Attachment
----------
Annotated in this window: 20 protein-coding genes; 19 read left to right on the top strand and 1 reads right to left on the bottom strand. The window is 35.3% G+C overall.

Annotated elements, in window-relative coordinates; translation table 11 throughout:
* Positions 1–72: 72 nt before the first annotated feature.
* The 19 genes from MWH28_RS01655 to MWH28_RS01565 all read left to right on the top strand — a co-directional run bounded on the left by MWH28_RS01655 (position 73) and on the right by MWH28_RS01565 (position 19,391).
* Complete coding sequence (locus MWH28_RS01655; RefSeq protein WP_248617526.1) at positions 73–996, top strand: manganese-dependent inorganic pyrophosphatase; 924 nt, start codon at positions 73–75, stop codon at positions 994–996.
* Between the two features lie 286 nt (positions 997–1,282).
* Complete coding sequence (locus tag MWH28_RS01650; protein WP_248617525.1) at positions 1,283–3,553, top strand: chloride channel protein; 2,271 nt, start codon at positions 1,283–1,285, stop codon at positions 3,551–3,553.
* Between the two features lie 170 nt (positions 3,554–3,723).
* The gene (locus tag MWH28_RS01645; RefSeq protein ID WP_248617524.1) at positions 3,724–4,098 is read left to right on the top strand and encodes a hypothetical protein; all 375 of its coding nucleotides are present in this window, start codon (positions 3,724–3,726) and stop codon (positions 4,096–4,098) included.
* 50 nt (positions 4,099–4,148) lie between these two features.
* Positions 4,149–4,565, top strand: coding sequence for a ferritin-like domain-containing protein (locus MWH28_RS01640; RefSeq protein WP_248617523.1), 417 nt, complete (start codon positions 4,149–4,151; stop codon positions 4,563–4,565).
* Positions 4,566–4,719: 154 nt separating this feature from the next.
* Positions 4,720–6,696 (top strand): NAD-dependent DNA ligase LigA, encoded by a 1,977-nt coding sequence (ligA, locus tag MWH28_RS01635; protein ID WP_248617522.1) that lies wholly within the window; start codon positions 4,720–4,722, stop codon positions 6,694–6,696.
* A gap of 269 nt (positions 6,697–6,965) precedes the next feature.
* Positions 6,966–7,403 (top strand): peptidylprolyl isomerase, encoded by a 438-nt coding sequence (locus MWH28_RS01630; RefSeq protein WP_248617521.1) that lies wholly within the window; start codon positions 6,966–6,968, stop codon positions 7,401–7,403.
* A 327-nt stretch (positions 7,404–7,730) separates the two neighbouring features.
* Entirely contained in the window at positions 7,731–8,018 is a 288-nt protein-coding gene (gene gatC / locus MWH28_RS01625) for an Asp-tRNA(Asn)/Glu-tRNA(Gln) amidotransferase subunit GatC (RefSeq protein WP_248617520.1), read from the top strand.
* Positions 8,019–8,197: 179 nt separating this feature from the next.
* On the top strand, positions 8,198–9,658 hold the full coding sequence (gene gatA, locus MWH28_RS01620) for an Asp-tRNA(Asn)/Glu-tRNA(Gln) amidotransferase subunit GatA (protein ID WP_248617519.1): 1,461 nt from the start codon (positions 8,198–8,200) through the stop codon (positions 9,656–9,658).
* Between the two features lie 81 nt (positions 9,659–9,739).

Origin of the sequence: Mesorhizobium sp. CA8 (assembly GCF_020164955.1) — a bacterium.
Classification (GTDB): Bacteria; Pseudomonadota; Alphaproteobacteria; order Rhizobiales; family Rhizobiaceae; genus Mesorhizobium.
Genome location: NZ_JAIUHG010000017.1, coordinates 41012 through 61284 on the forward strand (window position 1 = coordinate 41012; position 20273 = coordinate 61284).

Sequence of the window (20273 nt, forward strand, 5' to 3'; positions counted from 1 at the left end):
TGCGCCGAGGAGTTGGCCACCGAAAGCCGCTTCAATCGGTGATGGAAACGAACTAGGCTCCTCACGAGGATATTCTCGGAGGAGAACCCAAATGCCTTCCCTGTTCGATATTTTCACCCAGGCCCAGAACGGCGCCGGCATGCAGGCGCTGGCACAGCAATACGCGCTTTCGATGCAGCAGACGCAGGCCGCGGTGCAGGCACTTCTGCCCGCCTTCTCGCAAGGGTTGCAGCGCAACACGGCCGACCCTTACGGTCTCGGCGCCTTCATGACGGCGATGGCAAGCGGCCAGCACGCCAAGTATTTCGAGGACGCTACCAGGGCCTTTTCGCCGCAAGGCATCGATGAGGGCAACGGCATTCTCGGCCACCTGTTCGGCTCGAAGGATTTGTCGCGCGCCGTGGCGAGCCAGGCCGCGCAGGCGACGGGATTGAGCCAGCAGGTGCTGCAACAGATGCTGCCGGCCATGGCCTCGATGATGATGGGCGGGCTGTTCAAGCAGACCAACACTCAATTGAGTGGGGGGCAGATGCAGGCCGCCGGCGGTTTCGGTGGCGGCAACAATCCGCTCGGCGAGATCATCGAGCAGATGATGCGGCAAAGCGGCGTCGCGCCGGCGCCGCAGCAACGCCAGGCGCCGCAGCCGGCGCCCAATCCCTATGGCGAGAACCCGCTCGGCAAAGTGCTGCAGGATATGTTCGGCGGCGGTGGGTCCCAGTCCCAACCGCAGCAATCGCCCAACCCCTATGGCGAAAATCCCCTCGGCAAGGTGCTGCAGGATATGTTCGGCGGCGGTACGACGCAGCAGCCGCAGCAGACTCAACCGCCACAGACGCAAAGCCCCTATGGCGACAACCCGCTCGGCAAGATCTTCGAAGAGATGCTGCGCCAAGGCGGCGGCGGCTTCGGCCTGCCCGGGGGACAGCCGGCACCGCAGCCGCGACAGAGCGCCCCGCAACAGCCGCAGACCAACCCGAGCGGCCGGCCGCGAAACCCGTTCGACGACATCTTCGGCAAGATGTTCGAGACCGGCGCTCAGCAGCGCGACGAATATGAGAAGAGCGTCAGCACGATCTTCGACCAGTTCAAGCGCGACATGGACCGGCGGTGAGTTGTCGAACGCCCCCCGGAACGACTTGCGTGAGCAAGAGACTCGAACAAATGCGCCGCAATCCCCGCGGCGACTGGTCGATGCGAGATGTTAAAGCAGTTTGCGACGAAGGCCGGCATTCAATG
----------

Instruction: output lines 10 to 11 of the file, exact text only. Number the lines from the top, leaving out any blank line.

* 50 nt (positions 4,099–4,148) lie between these two features.
* Positions 4,149–4,565, top strand: coding sequence for a ferritin-like domain-containing protein (locus MWH28_RS01640; RefSeq protein WP_248617523.1), 417 nt, complete (start codon positions 4,149–4,151; stop codon positions 4,563–4,565).